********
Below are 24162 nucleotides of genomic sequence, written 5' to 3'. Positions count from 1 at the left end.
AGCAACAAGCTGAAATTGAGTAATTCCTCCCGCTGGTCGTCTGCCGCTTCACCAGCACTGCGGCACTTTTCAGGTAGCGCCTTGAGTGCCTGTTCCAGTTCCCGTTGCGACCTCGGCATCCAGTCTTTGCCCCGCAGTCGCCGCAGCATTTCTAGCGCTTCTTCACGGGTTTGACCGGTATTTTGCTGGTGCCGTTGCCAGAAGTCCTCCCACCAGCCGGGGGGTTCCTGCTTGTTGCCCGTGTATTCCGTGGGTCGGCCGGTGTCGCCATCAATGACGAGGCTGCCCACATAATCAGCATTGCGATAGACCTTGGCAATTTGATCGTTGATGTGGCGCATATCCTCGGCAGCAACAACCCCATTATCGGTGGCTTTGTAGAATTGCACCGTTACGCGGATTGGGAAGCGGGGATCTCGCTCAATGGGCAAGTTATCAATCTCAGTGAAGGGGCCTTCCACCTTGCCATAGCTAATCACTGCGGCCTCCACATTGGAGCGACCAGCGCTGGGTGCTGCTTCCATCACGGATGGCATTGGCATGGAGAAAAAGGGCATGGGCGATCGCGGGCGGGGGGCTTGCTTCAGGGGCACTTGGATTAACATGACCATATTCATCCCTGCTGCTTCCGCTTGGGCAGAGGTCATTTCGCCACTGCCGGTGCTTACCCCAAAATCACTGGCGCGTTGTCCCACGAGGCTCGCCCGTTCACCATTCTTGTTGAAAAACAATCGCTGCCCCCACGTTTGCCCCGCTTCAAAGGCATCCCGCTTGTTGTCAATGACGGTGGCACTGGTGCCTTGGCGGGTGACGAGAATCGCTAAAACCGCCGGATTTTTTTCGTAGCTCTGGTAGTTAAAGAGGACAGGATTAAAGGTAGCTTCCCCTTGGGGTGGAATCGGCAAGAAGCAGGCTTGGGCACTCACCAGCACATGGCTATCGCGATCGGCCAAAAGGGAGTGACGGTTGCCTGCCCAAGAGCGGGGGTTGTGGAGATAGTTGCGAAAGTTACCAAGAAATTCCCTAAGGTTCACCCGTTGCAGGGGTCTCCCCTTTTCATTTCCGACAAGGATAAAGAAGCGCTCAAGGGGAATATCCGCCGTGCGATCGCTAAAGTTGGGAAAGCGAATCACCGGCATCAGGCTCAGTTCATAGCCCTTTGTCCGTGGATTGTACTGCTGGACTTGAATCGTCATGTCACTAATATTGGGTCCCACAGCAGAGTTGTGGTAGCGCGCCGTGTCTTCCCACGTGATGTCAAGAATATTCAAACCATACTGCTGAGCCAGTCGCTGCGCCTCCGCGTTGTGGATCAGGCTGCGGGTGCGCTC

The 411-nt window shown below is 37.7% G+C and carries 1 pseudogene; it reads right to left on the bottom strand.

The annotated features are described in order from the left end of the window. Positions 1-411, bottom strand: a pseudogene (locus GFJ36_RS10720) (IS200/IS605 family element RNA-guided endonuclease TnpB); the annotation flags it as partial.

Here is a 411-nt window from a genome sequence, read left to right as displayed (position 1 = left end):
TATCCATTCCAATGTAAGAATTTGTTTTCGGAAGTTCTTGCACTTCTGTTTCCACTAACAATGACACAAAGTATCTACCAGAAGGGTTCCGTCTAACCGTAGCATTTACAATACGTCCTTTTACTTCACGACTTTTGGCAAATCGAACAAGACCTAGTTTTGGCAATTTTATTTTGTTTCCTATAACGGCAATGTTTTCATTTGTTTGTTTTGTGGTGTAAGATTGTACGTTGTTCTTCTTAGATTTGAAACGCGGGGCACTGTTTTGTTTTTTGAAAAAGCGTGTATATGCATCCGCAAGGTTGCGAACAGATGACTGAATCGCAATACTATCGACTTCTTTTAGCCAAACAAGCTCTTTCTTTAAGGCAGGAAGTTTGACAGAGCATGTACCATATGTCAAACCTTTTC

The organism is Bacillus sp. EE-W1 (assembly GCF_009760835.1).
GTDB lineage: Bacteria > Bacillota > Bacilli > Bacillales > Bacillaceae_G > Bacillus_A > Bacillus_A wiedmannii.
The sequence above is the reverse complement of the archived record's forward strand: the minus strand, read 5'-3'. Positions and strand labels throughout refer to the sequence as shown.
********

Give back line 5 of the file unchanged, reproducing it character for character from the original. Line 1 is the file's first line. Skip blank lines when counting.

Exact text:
Here is a 411-nt window from a genome sequence, read left to right as displayed (position 1 = left end):